graphic (not precisely to scale): http://www.flickr.com/photos/93410036@N ... hotostream
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Re: FIRST STEP-Vit D3 min for pwMS=125mmol/L (50ng/ml)

Postby MarkW » Wed Feb 27, 2013 9:30 am

Hello Jimmylegs,
Thanks for the link. I propose a Zinc range of 17.5 to 18.5 micromol/L for adults with MS. This is for pwMs whose vit D3 level does not increase with just a vit D3 supplement (upto 10k iu/day). I suggest just measuring D3 in blood first, then checking Zn etc. I prefer to stay within the WHO range as it makes it much simpler for pwMS to say they need this, when consulting their physician. Your thoughts please on the easiest way to increase Zinc levels from diet.
Kind regards,
MarkW
Mark Walker - Oxfordshire, England. Registered Pharmacist (UK). 11 years of study around MS.
Mark's CCSVI Report 7-Mar-11:
http://www.telegraph.co.uk/health/8359854/MS-experts-in-Britain-have-to-open-their-minds.html
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Re: FIRST STEP-Vit D3 min for pwMS=125mmol/L (50ng/ml)

Postby jimmylegs » Wed Feb 27, 2013 9:38 am

personally, based on the science, i am thoroughly comfortable establishing an optimal serum zinc range outside the WHO normal range. especially given that the WHO is perfectly aware of what amounts to a global zinc deficiency underlying their collection of 'normal' data.

i'd have to go back and investigate in more detail than i have time for, in order to determine whether the WHO range is based on research that significantly predates the research i have recently found supporting a higher optimal range.

anyway. as for your recommendation, 17.5-18.5 shouldn't be too low. rather, that level is much more likely to be significantly higher than average joe. can only do good to those who test and find themselves in the 12-13 ballpark for serum zinc.

as for your question re optimizing zinc nutrition from diet: avoid combining zinc rich foods with foods that bind with or deplete zinc (such as gluten grains, improperly prepared legumes, dairy, sugar, alcohol ...list look familiar?)
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Re: FIRST STEP-Vit D3 min for pwMS=125mmol/L (50ng/ml)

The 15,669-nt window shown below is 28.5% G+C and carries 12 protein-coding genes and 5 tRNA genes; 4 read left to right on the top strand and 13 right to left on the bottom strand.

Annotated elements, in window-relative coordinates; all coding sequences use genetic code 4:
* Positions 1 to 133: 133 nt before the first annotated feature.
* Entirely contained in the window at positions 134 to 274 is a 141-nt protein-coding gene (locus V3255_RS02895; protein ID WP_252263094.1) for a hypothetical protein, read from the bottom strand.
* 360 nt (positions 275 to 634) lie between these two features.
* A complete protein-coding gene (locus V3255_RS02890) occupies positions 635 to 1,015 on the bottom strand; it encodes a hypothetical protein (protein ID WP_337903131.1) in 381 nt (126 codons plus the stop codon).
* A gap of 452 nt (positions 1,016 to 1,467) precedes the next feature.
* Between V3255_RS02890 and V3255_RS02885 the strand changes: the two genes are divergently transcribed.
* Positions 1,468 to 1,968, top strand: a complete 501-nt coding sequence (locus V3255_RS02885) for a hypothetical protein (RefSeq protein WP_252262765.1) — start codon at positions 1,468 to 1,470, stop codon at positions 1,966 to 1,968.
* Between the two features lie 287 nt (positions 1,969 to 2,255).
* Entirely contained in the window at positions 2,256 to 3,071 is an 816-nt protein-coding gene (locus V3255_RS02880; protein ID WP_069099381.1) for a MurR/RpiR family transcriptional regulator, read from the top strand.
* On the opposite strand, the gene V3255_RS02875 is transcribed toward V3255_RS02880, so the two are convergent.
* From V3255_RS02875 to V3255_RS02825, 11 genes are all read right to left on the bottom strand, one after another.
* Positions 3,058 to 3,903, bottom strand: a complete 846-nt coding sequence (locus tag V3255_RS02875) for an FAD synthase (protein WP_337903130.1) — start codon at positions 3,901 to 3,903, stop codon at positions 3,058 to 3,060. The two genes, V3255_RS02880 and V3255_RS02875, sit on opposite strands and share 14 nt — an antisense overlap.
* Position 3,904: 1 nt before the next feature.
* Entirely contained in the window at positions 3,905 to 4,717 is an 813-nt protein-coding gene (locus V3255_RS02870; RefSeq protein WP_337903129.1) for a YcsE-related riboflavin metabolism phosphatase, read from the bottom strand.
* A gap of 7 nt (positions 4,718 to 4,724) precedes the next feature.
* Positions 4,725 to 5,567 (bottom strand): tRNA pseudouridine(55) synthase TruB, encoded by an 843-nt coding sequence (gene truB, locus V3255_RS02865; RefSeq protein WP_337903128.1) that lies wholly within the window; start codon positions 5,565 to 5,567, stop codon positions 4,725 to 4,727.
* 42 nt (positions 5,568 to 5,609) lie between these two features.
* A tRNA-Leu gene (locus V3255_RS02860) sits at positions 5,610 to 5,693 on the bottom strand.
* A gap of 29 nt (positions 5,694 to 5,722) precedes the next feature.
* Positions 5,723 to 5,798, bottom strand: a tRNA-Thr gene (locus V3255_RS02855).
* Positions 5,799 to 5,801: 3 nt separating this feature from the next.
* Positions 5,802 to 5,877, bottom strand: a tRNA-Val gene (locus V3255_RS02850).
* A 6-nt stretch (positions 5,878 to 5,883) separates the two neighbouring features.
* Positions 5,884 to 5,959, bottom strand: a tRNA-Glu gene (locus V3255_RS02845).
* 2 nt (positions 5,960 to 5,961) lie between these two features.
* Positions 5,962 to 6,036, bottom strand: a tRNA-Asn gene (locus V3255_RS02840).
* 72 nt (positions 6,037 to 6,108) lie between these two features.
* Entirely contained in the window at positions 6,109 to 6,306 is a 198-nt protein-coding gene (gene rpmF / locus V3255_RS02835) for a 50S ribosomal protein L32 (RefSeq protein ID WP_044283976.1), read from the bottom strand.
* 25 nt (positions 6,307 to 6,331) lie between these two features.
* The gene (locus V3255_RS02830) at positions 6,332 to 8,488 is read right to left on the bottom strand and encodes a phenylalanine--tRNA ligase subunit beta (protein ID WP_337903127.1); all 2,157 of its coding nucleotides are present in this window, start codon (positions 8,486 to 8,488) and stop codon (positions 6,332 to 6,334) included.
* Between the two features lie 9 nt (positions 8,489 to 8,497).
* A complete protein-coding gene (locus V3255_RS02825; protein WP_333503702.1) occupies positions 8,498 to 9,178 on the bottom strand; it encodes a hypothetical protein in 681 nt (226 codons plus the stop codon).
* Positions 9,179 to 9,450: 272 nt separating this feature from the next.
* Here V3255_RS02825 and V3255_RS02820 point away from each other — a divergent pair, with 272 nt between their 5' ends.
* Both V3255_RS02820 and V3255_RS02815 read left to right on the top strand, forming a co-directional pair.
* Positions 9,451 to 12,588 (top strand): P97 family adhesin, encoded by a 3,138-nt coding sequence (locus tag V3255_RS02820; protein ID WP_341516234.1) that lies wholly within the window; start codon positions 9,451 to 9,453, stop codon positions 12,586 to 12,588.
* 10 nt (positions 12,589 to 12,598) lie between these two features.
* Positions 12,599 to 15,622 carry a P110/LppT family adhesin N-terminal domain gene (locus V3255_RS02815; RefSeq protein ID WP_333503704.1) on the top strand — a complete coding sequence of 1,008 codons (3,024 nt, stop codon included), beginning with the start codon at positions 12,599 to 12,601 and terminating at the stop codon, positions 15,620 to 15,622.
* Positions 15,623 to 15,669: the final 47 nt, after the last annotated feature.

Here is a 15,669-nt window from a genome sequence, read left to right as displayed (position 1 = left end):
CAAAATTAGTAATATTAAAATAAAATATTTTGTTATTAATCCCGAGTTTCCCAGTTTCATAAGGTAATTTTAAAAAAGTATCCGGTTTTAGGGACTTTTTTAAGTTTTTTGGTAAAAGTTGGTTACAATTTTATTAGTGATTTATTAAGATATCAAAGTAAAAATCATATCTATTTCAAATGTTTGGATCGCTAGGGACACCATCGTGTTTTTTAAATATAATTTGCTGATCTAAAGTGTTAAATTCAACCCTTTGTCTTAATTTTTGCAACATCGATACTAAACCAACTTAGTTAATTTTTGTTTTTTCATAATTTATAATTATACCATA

Postby HappyPoet » Wed Feb 27, 2013 5:34 pm

Thanks, everyone, for doing all this research.

MarkW wrote:The next step for the team is to agree target levels for Ca, Zn, Cu, Mg and Se (Selenium) ... I hope that everyone is agreed that vit D3 above 125mmol/L supports vein health as well as MS in general.

At-home Vit D test kit: http://www.vitamindtest.org.uk/ £25 UK £30 overseas
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Paper from Berlin Neuros

Postby MarkW » Sat Mar 02, 2013 7:31 am

Hello Ed,
A useful paper (not bad for neuros) but already listed at the top of page 22.
Kind regards,
MarkW
Squeakycat wrote:Though quite technical, well worth the effort to read to get a comprehensive overview of this question. The authors are part of the group in Berlin (Clinical and Experimental Research Center for Multiple Sclerosis, Charité - Universitätsmedizin Berlin) conducting a major study of the effectiveness of vitamin D supplementation in managing MS. Full details on this study here.
Can we prevent or treat multiple sclerosis by individualised vitamin D supply?
Jan Dörr Andrea Döring and Friedemann Paul
Abstract
Apart from its principal role in bone metabolism and calcium homeostasis, vitamin D has been attributed additional effects including an immunomodulatory, anti-inflammatory, and possibly even neuroprotective capacity which implicates a possible role of vitamin D in autoimmune diseases like multiple sclerosis (MS). Indeed, several lines of evidence including epidemiologic, preclinical, and clinical data suggest that reduced vitamin D levels and/or dysregulation of vitamin D homeostasis is a risk factor for the development of multiple sclerosis on the one hand, and that vitamin D serum levels are inversely associated with disease activity and progression on the other hand. However, these data are not undisputable, and many questions regarding the preventive and therapeutic capacity of vitamin D in multiple sclerosis remain to be answered. In particular, available clinical data derived from interventional trials using vitamin D supplementation as a therapeutic approach in MS are inconclusive and partly contradictory. In this review, we summarise and critically evaluate the existing data on the possible link between vitamin D and multiple sclerosis in light of the crucial question whether optimization of vitamin D status may impact the risk and/or the course of multiple sclerosis.
Mark Walker - Oxfordshire, England. Registered Pharmacist (UK). 11 years of study around MS.
Mark's CCSVI Report 7-Mar-11:
http://www.telegraph.co.uk/health/8359854/MS-experts-in-Britain-have-to-open-their-minds.html